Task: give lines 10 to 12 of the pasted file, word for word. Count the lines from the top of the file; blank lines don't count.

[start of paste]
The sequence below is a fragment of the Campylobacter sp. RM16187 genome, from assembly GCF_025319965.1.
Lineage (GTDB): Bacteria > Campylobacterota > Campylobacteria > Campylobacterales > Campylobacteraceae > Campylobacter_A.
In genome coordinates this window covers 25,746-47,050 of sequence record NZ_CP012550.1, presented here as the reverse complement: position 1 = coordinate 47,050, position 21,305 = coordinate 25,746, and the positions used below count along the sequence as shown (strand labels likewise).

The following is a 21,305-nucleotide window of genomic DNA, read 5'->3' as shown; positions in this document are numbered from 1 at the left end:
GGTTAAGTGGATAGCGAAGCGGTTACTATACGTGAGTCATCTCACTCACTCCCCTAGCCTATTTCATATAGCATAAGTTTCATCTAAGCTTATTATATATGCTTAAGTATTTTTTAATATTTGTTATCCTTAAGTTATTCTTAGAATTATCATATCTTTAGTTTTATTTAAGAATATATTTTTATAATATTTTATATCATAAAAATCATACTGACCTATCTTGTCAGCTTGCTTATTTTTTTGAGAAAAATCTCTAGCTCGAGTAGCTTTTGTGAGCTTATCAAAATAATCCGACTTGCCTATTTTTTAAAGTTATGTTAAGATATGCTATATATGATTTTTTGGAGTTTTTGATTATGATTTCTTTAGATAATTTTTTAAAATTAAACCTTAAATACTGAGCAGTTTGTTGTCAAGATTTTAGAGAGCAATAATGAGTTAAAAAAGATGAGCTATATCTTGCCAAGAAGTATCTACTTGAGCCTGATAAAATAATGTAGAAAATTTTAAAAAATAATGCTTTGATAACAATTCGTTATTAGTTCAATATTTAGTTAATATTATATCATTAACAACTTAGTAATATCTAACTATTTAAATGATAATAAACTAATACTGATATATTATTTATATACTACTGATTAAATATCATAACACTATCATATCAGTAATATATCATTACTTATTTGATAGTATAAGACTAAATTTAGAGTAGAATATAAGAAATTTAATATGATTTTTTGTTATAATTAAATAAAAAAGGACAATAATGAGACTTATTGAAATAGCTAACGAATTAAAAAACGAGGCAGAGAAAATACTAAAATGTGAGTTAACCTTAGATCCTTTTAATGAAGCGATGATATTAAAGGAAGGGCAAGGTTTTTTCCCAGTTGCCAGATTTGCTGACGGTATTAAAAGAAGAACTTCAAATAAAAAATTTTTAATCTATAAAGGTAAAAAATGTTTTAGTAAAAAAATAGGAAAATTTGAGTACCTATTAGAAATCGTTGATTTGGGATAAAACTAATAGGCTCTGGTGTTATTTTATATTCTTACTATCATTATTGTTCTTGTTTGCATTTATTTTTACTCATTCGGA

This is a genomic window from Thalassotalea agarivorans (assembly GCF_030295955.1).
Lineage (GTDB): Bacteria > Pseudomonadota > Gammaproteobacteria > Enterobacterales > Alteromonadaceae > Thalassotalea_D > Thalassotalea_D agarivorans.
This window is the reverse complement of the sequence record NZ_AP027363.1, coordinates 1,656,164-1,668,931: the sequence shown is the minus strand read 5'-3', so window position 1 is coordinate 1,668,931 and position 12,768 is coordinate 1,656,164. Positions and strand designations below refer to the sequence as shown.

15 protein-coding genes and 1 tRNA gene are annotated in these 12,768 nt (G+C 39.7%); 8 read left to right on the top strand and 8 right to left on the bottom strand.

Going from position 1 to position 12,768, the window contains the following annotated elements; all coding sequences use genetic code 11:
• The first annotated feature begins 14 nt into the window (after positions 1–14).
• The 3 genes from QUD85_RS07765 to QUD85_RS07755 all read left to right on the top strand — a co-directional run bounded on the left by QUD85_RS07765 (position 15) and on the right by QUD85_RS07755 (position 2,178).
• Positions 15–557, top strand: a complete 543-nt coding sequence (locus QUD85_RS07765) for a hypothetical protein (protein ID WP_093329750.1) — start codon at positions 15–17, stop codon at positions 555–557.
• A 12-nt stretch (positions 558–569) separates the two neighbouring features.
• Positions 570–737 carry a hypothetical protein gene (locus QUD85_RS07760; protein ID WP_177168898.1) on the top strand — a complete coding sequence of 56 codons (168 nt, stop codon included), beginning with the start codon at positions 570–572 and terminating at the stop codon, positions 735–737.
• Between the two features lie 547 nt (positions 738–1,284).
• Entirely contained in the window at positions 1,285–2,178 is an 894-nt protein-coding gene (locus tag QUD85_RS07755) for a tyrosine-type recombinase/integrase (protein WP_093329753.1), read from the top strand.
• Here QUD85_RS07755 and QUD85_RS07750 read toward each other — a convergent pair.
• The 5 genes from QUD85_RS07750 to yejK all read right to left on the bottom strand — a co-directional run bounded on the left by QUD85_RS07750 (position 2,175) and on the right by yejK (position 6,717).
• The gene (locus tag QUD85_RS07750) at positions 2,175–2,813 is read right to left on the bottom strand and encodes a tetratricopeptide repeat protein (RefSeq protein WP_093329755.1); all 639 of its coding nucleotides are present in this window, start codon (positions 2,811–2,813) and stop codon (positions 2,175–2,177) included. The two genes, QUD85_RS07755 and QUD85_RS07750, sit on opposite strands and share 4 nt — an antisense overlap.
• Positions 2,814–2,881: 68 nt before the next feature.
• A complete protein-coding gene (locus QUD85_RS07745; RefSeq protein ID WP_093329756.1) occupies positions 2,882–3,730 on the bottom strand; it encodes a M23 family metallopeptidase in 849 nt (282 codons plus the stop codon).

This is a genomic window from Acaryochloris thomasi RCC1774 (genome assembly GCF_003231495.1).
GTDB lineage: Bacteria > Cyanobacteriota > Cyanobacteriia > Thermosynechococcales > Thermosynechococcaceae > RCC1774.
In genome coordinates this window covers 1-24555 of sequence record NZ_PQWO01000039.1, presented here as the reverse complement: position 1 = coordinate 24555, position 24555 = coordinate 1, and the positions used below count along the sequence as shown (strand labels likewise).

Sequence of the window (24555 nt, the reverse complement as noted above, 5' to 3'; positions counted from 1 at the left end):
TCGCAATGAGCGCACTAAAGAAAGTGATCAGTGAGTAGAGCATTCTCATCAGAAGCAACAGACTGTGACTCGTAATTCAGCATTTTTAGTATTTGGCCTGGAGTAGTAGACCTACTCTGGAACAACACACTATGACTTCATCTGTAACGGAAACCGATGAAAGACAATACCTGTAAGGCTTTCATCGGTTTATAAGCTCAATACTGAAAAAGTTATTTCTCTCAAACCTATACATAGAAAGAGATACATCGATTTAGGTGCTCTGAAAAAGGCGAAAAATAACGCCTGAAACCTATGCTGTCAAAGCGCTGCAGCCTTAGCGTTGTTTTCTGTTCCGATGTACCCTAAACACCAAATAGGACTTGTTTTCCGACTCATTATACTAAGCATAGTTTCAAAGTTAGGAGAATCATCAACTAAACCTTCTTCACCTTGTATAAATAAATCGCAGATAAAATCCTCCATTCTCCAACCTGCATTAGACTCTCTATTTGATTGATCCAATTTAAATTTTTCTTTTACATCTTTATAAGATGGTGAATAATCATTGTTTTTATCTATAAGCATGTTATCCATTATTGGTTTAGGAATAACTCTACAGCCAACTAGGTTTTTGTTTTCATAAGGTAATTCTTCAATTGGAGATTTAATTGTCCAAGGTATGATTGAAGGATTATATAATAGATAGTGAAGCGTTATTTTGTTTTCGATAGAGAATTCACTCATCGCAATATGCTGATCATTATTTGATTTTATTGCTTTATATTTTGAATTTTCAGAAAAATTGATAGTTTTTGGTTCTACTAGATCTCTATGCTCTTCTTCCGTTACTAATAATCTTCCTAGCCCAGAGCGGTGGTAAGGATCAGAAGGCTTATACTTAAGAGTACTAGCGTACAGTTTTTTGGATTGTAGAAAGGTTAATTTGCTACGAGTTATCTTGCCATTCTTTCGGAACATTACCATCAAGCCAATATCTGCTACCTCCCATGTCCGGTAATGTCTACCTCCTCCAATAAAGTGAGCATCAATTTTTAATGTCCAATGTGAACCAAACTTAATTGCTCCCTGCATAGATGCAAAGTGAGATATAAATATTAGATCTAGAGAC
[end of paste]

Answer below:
Going from position 1 to position 12,768, the window contains the following annotated elements; all coding sequences use genetic code 11:
• The first annotated feature begins 14 nt into the window (after positions 1–14).
• The 3 genes from QUD85_RS07765 to QUD85_RS07755 all read left to right on the top strand — a co-directional run bounded on the left by QUD85_RS07765 (position 15) and on the right by QUD85_RS07755 (position 2,178).